It must also be noted that, not every ra is da-ified. It is slyly made so on in unsuspecting areas. And yes, I did research deep into finding if there are any grammatical rules when I should say it as da vs ra. Is it got to do anything with masculine or feminine? Nope (thank God, that is another of those difficult things in Hindi – A bus is masculine whereas a train is feminine – Dont ask !!). So, does it got it do with nouns only? Nope. At last I thought I found it. It is da only when there is already a ra in the word preceding it – like in Rathore and Roorkee. The hindi fraternity pointed out a few exceptions with ease. Back to head bang time.

I still recall distinctly the day I gave up this fight. It was the day when one of coworkers took pity on me and made this comment —

There are no rules for this thing. It just comes to us over generations. We call it rathode because our grandparents also called it so. It is a neat way for us to figure out the native hindi speakers from the non-native hindi speakers.

Phew, Not only did that prove to me that this was an intractable problem, but also gave me a false sense of bravado. The sense of pride that, some of us were so good at Hindi, that they needed some complex codification solution to figure us out.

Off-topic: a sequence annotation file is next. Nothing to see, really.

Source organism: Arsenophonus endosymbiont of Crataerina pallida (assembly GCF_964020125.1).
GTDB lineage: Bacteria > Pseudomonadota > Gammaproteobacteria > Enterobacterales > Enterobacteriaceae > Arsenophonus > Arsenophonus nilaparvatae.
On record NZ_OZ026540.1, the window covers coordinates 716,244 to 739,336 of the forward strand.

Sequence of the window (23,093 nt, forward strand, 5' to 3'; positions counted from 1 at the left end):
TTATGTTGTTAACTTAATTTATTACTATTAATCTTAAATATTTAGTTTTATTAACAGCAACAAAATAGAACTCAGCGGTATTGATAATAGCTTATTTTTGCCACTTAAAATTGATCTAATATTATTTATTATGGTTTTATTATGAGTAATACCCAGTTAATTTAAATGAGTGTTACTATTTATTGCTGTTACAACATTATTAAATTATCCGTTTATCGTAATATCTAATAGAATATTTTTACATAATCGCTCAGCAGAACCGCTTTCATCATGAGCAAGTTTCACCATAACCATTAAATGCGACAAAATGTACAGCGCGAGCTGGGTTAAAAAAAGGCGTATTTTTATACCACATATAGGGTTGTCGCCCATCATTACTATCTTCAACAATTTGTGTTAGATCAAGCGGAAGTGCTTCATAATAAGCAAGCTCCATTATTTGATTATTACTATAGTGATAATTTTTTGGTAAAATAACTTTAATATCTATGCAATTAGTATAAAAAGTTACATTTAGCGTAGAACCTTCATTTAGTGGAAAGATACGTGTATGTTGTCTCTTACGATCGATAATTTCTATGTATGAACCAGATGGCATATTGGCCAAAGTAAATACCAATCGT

There are still some times, when it gets me – like for example – Ninja Hatori is a Japanese comic character that plays regularly on the Pogo channel. When you turn it to Hindi voice over, the great folks at Tata Sky now call it “Ninja Hatodi”. Aaaahhhhhhhhh.  Just for the sake of getting back all of those frustrated moments, I now take sporadic revenge by making my North Indian friends say Vaazha pazham in Tamizh.

Round-off Error Comedy

It was 630AM on a cold wintry day. Well, until you experience anything else (perhaps like the cold wintry 4 deg Celsius days of Noida), even Chennai’s December mornings are cold and wintry. My dad had dropped me off at a decrepit rundown school on Venkat Narayana Road. This was the venue where I endured IIT Maths Coaching torture for 2 years, every weekend.

There was deathly silence. It was test day. One of those tests that left your brain sponge dry after the event. But there was entertainment close by always. There was this jolly chap named Krishna (name changed for obvious reasons). This fellow was attending the classes because his parents were forcing him to. Well, there were several of the guys in that category, but this guy unashamedly accepted it, spoke about it, and planned on how to get himself kicked out by the professor. Now you see, where the entertainment part rolls in.